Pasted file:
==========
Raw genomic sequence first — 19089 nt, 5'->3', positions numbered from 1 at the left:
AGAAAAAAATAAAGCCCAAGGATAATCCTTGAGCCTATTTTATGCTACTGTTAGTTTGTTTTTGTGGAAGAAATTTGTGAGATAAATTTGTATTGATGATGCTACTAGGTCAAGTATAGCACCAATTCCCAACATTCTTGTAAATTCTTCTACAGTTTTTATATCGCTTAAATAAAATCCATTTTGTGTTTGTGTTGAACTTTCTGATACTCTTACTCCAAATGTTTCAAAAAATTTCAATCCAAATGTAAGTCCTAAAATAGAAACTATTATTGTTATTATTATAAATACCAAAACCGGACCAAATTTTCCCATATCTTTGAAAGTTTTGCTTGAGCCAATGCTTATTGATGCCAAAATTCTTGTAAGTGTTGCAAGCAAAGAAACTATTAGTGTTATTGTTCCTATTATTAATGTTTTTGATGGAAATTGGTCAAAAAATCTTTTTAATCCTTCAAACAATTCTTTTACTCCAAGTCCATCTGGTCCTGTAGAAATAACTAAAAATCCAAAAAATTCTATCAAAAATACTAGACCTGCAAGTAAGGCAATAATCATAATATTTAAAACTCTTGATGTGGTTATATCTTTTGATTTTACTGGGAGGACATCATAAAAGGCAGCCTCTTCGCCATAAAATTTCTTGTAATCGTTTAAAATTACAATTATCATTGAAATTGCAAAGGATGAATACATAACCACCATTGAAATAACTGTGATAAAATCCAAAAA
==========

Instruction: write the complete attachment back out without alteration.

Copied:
Raw genomic sequence first — 19089 nt, 5'->3', positions numbered from 1 at the left:
AGAAAAAAATAAAGCCCAAGGATAATCCTTGAGCCTATTTTATGCTACTGTTAGTTTGTTTTTGTGGAAGAAATTTGTGAGATAAATTTGTATTGATGATGCTACTAGGTCAAGTATAGCACCAATTCCCAACATTCTTGTAAATTCTTCTACAGTTTTTATATCGCTTAAATAAAATCCATTTTGTGTTTGTGTTGAACTTTCTGATACTCTTACTCCAAATGTTTCAAAAAATTTCAATCCAAATGTAAGTCCTAAAATAGAAACTATTATTGTTATTATTATAAATACCAAAACCGGACCAAATTTTCCCATATCTTTGAAAGTTTTGCTTGAGCCAATGCTTATTGATGCCAAAATTCTTGTAAGTGTTGCAAGCAAAGAAACTATTAGTGTTATTGTTCCTATTATTAATGTTTTTGATGGAAATTGGTCAAAAAATCTTTTTAATCCTTCAAACAATTCTTTTACTCCAAGTCCATCTGGTCCTGTAGAAATAACTAAAAATCCAAAAAATTCTATCAAAAATACTAGACCTGCAAGTAAGGCAATAATCATAATATTTAAAACTCTTGATGTGGTTATATCTTTTGATTTTACTGGGAGGACATCATAAAAGGCAGCCTCTTCGCCATAAAATTTCTTGTAATCGTTTAAAATTACAATTATCATTGAAATTGCAAAGGATGAATACATAACCACCATTGAAATAACTGTGATAAAATCCAAAAA